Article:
The US Supreme Court heard arguments this week in a case that raises important issues about personal privacy, patients relationships with their doctors and what some see as corporate America’s right to see people’s personal data because doing so may aid their marketing efforts.
According to the Burlington Free Press, the case turns on “a Vermont law that restricts the use of doctors’ prescription records for marketing purposes.” Pharmaceutical companies have challenged the law, arguing that they need to know which doctors are prescribing generic as opposed to brand-name drugs so that they can target their marketing to doctors who, they feel, should opt for generic medicines less often. The Free Press reports that 35 states, the District of Columbia, the US Justice Department and “organizations representing more than 100,000 physicians” back the law, while “numerous business and research groups, including the US Chamber of Commerce” oppose it. The measure went into effect last year. A Federal District judge upheld it, but was reversed by the 2nd US Circuit Court of Appeals.
From a patients’ perspective challenges to this law raise several potentially disturbing issues. As patients we presume our conversations with out doctors are private. It is unclear from the court arguments whether personally identifiable information is being shared with drug companies. Also, should patients have some right to know whether their doctor’s prescribing decisions were effected by a marketing hard-sell from drug manufacturers? Considering the number of scandals in recent years surrounding medical marketing these are very legitimate questions for patients to ask.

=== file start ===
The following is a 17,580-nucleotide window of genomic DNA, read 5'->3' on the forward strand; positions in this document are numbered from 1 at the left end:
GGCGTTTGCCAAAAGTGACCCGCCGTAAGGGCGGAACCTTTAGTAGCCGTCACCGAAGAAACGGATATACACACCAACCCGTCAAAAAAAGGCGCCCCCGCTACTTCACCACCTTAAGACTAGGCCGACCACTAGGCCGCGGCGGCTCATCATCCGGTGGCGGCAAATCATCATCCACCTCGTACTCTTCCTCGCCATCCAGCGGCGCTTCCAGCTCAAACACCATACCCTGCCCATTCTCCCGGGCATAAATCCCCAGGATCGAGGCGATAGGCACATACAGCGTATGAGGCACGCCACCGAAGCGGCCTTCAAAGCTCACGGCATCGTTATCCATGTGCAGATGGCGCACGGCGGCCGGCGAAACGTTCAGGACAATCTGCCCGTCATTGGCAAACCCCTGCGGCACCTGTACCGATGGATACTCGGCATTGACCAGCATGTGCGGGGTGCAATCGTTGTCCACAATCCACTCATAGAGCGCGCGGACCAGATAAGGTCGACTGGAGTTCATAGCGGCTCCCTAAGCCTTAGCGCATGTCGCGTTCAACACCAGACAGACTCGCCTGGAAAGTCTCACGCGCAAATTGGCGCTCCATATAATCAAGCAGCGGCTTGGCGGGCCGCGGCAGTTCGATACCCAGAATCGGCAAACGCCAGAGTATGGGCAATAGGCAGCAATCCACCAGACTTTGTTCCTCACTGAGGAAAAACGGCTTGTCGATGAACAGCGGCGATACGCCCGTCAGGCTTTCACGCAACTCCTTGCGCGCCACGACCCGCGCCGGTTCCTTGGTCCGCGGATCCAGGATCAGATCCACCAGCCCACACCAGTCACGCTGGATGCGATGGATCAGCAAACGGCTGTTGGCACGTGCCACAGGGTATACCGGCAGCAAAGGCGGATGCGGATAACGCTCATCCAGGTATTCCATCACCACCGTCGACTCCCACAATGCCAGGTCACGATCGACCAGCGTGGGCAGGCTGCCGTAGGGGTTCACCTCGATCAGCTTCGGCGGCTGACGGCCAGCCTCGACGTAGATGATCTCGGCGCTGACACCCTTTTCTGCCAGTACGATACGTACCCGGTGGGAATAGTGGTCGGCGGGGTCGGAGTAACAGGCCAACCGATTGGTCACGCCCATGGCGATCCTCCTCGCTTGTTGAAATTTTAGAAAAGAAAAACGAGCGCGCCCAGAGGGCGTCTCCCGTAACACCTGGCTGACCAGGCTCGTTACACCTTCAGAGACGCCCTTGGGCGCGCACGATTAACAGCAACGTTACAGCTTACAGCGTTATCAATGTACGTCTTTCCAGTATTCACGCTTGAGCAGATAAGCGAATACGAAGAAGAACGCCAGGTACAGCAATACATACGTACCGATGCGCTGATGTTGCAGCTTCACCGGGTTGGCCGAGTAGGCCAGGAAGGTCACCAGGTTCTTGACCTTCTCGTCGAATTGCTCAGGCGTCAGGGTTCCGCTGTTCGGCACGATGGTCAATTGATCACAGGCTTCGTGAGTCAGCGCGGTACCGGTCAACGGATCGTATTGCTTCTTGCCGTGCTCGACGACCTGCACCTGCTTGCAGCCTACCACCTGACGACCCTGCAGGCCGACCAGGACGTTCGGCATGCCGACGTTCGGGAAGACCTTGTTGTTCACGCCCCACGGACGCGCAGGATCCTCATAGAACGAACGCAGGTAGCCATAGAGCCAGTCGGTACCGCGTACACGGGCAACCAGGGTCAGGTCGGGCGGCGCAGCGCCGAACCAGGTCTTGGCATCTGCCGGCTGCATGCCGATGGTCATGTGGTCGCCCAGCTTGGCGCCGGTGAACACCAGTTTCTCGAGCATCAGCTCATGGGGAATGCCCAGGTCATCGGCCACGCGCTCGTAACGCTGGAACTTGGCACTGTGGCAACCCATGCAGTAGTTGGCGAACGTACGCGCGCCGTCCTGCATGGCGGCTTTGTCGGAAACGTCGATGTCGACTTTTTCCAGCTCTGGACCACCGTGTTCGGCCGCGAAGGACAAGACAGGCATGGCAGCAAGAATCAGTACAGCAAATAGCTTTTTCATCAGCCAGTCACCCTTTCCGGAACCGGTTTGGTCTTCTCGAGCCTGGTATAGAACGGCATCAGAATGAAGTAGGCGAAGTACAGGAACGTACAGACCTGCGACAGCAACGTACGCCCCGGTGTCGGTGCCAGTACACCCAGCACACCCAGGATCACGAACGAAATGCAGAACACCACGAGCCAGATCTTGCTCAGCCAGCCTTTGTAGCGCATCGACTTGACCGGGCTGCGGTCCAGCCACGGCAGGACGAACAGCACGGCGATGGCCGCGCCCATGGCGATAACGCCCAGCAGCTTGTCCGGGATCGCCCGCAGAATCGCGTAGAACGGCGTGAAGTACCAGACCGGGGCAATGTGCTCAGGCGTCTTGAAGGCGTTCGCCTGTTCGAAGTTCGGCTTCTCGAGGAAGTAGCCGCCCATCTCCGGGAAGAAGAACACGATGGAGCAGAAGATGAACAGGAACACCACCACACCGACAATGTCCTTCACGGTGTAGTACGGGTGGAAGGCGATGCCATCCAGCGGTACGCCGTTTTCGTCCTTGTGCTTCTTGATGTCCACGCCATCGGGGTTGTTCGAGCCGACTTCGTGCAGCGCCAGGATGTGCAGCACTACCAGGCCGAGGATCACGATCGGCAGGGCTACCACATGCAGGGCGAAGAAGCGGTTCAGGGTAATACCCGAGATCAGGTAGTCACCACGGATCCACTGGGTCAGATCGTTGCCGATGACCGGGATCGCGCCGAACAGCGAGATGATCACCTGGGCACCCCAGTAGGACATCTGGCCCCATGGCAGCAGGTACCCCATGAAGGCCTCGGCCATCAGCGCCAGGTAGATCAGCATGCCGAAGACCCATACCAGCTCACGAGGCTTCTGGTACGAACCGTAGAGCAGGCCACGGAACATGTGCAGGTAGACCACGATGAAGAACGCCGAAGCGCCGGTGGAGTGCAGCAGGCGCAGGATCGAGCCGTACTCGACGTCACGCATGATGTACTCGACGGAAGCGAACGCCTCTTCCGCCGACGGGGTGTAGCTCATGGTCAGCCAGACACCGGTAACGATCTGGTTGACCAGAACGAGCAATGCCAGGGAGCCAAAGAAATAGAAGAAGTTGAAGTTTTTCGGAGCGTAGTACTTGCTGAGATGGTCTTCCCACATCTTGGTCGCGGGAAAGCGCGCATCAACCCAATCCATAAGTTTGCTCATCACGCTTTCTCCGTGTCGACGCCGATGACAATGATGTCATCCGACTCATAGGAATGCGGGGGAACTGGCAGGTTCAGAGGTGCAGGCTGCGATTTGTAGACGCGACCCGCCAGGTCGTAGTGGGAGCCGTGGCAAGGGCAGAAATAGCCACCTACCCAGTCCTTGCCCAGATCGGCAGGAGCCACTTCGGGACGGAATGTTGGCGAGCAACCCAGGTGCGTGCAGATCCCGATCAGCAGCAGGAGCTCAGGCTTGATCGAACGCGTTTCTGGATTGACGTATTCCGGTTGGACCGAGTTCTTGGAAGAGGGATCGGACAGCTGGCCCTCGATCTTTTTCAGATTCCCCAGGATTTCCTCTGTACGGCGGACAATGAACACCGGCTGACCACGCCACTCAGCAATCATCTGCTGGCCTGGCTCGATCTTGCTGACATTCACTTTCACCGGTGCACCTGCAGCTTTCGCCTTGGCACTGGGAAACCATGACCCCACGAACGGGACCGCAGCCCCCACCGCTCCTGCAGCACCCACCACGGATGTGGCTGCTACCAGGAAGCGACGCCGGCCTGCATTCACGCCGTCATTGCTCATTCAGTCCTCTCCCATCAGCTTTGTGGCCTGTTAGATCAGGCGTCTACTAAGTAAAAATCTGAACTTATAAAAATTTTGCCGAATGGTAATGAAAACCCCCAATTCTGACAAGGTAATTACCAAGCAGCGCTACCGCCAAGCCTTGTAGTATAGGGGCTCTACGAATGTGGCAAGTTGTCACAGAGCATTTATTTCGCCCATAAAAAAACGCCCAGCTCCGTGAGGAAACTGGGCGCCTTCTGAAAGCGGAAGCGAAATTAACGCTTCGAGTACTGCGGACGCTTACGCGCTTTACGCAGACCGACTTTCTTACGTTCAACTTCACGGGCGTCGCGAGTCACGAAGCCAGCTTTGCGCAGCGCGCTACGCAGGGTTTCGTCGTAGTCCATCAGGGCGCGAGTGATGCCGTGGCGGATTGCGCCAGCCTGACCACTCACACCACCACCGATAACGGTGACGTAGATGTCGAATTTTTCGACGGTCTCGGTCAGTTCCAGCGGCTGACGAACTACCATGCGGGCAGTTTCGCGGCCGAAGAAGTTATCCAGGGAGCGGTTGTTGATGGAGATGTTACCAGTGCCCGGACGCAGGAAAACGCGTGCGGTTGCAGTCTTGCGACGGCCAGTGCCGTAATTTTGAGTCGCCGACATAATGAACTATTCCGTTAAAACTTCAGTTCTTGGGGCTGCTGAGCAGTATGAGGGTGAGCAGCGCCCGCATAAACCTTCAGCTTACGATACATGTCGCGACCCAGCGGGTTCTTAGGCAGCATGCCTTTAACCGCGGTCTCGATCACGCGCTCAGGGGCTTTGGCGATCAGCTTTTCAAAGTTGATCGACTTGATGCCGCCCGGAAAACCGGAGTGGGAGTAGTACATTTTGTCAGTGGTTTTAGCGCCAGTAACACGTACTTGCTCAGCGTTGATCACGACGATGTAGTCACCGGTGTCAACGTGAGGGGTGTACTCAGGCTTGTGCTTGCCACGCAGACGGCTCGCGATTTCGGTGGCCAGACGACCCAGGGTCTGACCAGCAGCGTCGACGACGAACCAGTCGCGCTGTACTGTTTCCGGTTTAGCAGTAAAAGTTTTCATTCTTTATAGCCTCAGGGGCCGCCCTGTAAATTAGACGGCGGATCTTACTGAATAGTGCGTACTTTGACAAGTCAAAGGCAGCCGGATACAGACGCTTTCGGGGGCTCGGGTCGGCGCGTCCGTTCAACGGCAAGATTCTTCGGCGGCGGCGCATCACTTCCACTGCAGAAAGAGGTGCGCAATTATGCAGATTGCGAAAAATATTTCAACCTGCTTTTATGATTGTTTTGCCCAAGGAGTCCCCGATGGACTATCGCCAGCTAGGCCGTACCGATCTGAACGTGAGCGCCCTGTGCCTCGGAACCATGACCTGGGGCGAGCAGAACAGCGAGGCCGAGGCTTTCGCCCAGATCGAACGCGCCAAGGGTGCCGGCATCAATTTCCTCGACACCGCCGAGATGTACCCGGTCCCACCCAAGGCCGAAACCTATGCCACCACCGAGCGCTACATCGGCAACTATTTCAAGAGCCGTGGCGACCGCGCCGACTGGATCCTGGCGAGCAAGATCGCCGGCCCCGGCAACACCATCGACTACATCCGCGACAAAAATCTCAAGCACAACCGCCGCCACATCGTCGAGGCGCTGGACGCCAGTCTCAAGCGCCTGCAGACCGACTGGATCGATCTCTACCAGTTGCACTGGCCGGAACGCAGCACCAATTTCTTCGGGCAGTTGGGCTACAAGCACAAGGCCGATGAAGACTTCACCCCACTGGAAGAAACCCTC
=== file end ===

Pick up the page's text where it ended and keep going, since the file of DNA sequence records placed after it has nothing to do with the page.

Unfortunately, many people are uncomfortable with the idea of asking their doctor these sort of pointed questions. Answers that would have been useful when a person is sick may emerge only later as part of a medical malpractice or wrongful death case.
Washington and Oregon personal injury attorneys are here to help level the playing field between average citizens and companies who put their marketing plans ahead of the public good. The Supreme Court will issue a ruling in the Vermont case later this year, and it will bear close scrutiny at that time. When corporations are out mainly for themselves we need to rely on our courts to protect ordinary citizens rights to both privacy and crucial health-related information.
The Burlington Free Press: Supreme Court questions Vermont’s limits on use of prescription data